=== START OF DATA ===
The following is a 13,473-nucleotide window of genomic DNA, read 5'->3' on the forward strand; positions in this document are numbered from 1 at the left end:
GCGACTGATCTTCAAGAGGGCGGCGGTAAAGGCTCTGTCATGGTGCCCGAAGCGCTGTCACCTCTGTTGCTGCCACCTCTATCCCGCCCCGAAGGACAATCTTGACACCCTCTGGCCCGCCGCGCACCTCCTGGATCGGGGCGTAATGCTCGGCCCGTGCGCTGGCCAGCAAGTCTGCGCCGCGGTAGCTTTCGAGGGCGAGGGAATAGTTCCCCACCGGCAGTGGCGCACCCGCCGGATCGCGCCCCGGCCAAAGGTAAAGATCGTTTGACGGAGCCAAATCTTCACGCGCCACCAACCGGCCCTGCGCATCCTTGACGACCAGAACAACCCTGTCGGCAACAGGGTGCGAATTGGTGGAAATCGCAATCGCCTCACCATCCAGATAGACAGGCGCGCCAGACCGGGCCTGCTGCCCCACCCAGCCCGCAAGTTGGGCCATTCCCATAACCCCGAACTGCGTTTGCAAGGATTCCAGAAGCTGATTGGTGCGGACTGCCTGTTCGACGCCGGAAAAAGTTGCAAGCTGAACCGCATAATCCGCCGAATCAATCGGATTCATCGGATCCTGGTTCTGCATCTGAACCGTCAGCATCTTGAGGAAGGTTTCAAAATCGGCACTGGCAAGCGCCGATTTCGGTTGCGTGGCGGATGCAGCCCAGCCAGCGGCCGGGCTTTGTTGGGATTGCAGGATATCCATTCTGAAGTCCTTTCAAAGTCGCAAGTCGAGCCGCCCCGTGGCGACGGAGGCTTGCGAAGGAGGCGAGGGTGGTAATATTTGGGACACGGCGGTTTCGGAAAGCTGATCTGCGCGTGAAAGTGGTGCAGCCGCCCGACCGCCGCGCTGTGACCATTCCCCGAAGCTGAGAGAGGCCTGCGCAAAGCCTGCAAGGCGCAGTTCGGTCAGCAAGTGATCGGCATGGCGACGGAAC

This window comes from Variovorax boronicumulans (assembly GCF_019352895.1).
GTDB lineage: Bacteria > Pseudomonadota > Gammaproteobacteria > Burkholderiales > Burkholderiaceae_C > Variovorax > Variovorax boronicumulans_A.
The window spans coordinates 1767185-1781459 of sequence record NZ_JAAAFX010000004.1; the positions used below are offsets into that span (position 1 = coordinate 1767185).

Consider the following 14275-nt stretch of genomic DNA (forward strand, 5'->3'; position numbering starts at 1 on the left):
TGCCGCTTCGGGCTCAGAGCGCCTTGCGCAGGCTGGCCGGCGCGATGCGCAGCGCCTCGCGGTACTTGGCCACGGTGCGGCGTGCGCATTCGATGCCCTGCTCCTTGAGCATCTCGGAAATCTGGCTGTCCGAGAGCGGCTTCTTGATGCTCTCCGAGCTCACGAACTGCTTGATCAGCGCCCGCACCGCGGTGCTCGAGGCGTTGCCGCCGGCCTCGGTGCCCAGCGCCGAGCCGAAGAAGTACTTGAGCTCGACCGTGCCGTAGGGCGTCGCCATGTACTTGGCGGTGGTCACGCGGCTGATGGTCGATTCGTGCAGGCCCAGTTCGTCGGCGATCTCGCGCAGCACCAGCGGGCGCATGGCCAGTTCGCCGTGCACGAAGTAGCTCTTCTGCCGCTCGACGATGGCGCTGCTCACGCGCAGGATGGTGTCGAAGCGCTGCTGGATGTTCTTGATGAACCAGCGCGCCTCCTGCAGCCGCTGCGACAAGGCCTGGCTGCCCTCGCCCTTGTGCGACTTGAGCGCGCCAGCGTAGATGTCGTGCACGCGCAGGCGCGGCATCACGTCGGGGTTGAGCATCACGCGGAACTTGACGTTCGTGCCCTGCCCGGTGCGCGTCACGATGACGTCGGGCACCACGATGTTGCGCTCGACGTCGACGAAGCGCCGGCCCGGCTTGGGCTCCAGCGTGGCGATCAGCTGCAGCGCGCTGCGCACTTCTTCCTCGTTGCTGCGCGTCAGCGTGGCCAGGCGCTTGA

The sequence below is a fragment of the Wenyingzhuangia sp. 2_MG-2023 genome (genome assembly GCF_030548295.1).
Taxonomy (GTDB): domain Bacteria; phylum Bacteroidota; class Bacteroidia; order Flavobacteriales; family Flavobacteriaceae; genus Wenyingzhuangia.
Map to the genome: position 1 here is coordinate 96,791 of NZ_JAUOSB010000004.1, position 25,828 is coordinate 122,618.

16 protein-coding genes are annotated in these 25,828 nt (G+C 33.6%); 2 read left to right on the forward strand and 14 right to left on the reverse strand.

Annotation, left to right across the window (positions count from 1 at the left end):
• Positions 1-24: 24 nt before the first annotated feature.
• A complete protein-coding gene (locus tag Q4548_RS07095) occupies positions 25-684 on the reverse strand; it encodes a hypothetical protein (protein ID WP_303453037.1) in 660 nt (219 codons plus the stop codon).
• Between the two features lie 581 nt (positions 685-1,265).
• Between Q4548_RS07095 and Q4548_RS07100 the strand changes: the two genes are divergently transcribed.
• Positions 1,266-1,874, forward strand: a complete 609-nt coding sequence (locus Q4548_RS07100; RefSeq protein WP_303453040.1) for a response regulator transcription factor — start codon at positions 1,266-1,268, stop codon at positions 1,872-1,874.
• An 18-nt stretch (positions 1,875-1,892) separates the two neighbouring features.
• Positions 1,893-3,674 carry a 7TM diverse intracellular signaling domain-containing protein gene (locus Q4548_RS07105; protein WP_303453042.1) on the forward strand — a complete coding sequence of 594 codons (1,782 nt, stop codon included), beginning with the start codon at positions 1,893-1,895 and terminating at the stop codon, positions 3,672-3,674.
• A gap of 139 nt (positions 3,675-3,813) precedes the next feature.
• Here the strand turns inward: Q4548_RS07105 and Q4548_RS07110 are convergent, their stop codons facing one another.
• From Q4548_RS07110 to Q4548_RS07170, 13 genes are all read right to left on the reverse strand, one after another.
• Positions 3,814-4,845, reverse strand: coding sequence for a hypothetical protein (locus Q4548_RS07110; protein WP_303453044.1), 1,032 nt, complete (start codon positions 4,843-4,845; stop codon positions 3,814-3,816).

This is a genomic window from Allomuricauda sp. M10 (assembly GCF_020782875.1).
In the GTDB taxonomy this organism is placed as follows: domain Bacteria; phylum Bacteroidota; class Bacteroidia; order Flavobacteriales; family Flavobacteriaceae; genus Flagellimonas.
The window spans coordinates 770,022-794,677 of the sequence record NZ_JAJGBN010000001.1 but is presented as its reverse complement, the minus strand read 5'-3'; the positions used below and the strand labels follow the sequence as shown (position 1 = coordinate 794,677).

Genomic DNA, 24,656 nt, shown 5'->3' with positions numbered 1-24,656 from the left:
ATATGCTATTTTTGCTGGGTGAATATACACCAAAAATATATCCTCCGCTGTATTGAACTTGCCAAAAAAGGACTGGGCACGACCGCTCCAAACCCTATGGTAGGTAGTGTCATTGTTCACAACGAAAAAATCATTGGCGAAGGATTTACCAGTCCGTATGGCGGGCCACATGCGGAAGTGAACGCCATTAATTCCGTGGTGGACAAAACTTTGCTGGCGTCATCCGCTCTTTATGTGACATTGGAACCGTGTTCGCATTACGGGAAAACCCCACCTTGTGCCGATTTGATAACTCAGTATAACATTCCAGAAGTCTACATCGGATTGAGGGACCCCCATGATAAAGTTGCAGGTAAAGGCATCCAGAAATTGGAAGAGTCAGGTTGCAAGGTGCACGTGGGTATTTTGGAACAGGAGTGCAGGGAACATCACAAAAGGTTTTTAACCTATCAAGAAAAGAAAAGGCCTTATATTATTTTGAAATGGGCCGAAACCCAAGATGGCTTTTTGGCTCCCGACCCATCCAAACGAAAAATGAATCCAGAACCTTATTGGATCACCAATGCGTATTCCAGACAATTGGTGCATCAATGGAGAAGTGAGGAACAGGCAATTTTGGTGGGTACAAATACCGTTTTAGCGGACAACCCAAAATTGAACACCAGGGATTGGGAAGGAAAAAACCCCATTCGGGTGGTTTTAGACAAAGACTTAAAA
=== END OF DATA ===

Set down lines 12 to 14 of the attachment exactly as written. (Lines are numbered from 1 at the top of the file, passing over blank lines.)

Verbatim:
Annotation, left to right across the window (positions count from 1 at the left end):
• Positions 1-24: 24 nt before the first annotated feature.
• A complete protein-coding gene (locus tag Q4548_RS07095) occupies positions 25-684 on the reverse strand; it encodes a hypothetical protein (protein ID WP_303453037.1) in 660 nt (219 codons plus the stop codon).